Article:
Credit contracting and bidding under wealth constraints
We model credit contracting and bidding in a first-price sealed-bid auction when bidder valuation and wealth are private information. An efficient separating equilibrium exists only if the wealth levels of both bidder types are sufficiently different. If not, high-valuation bidders signal by borrowing more and using less of their wealth - this is inefficient as wealth is a cheaper source of funds. An increase in the amount of borrowing required to signal does not necessarily decrease seller expected revenue. In contrast to separating equilibria, high-valuation bidders adopt pure strategy bids in pooling equilibria. Conditions are identified under which the lower bound on winning bids is higher in pooling than separating equilibria.
If you experience problems downloading a file, check if you have the proper application to view it first. In case of further problems read the IDEAS help page. Note that these files are not on the IDEAS site. Please be patient as the files may be large.
As the access to this document is restricted, you may want to look for a different version under "Related research" (further below) or search for a different version of it.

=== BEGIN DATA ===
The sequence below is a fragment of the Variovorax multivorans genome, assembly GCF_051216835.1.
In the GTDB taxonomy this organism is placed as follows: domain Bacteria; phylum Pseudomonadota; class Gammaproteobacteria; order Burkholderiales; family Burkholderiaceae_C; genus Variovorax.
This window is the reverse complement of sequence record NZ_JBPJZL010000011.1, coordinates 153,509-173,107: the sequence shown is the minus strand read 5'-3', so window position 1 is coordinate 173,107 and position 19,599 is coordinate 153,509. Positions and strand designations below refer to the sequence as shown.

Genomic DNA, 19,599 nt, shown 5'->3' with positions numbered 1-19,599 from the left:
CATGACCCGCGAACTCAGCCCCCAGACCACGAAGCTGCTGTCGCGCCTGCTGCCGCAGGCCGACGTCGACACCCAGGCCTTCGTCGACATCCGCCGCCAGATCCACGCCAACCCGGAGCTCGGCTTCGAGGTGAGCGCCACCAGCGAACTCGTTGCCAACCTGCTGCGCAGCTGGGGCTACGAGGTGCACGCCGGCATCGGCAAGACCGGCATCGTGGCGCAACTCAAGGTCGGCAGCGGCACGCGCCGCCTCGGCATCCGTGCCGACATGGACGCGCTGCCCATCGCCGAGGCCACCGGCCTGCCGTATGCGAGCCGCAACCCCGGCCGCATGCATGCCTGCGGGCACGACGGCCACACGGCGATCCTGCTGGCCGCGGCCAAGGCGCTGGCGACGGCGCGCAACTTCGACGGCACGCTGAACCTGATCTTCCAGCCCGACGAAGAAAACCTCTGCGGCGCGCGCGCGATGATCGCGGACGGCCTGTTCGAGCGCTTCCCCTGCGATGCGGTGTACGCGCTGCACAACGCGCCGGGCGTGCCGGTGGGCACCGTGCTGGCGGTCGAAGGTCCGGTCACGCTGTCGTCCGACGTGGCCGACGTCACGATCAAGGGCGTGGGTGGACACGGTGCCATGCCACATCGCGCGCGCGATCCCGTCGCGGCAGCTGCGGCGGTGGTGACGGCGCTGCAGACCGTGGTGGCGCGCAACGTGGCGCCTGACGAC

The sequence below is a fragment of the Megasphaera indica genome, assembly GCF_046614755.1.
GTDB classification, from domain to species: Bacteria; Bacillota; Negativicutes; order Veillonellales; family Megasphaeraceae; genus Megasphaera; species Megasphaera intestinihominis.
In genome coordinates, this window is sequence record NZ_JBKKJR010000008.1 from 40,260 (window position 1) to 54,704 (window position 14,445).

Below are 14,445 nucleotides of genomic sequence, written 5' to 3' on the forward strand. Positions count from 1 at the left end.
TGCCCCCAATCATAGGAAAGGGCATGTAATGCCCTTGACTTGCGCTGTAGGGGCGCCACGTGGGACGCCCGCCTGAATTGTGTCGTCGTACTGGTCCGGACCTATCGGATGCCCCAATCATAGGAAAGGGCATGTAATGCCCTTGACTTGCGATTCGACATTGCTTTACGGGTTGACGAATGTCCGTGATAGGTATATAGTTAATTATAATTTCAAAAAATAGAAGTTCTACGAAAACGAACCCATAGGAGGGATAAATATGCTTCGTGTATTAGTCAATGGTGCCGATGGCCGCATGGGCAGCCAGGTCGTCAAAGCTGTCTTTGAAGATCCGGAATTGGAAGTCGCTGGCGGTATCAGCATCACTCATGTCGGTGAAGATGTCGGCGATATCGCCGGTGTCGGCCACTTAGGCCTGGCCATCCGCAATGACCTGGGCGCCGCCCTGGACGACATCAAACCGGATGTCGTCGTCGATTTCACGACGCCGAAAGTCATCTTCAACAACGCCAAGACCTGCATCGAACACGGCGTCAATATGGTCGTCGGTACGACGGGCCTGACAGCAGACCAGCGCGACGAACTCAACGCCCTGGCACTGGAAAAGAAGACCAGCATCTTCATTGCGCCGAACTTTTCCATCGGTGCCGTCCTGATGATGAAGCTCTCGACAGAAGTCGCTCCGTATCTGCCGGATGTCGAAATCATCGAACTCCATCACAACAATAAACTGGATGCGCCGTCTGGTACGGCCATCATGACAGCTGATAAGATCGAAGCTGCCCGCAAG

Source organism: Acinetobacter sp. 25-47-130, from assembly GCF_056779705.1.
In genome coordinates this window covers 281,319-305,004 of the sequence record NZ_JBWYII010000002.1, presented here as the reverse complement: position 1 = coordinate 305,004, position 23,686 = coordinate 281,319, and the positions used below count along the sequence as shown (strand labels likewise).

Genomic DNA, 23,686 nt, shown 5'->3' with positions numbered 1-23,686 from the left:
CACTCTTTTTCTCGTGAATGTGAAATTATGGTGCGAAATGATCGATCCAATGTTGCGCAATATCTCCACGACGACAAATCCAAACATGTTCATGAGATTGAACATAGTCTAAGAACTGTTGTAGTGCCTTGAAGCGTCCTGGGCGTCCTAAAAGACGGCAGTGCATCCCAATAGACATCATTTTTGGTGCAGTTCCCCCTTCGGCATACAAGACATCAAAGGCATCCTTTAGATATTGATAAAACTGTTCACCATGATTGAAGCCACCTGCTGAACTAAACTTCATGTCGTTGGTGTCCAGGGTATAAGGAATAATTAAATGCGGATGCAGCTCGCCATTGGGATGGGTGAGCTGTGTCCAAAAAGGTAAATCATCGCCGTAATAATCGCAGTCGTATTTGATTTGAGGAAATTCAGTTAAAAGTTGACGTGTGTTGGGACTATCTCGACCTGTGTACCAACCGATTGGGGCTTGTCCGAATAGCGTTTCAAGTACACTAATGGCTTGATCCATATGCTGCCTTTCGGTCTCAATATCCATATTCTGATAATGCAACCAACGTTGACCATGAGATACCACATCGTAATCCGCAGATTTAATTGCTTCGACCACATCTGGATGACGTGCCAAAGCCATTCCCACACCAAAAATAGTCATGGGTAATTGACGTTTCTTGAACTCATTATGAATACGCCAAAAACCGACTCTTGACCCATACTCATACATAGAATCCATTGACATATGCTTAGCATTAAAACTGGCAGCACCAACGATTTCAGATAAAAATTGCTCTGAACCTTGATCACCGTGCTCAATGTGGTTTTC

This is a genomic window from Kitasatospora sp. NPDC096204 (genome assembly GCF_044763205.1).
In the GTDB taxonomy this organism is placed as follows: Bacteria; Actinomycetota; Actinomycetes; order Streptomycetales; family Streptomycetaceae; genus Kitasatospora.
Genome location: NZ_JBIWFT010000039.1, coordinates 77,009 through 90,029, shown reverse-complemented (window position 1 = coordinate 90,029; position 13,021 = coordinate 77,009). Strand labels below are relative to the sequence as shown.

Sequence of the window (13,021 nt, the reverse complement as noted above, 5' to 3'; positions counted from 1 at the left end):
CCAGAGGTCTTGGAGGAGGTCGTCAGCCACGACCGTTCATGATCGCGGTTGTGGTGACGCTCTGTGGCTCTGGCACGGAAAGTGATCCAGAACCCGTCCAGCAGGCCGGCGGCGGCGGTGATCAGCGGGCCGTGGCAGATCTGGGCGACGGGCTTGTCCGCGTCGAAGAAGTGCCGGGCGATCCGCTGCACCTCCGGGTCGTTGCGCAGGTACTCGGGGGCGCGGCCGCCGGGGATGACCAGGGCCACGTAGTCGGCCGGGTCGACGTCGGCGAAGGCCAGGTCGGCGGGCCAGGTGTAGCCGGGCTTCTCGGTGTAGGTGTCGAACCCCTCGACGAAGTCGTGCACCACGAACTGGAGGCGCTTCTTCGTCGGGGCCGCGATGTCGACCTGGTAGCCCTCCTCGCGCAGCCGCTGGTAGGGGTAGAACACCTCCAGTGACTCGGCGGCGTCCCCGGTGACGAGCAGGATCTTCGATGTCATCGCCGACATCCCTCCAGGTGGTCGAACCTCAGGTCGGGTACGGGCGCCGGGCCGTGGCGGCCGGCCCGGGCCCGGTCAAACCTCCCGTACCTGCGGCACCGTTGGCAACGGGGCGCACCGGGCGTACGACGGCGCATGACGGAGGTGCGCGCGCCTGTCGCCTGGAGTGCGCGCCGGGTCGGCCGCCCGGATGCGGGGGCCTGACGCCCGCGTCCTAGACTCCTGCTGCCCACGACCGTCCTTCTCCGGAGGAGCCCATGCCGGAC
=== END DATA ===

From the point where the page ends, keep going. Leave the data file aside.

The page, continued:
Volume (Year): 20 (2002)
Issue (Month): 4 ()
|Note:||Received: January 22, 2001; revised version: August 28, 2001|
|Contact details of provider:|| Web page: http://www.springer.com|
|Order Information:||Web: http://www.springer.com/economics/economic+theory/journal/199/PS2|
When requesting a correction, please mention this item's handle: RePEc:spr:joecth:v:20:y:2002:i:4:p:703-732. See general information about how to correct material in RePEc.
For technical questions regarding this item, or to correct its authors, title, abstract, bibliographic or download information, contact: (Sonal Shukla)or (Rebekah McClure)
If you have authored this item and are not yet registered with RePEc, we encourage you to do it here. This allows to link your profile to this item. It also allows you to accept potential citations to this item that we are uncertain about.
If references are entirely missing, you can add them using this form.
If the full references list an item that is present in RePEc, but the system did not link to it, you can help with this form.
If you know of missing items citing this one, you can help us creating those links by adding the relevant references in the same way as above, for each refering item. If you are a registered author of this item, you may also want to check the "citations" tab in your profile, as there may be some citations waiting for confirmation.
Please note that corrections may take a couple of weeks to filter through the various RePEc services.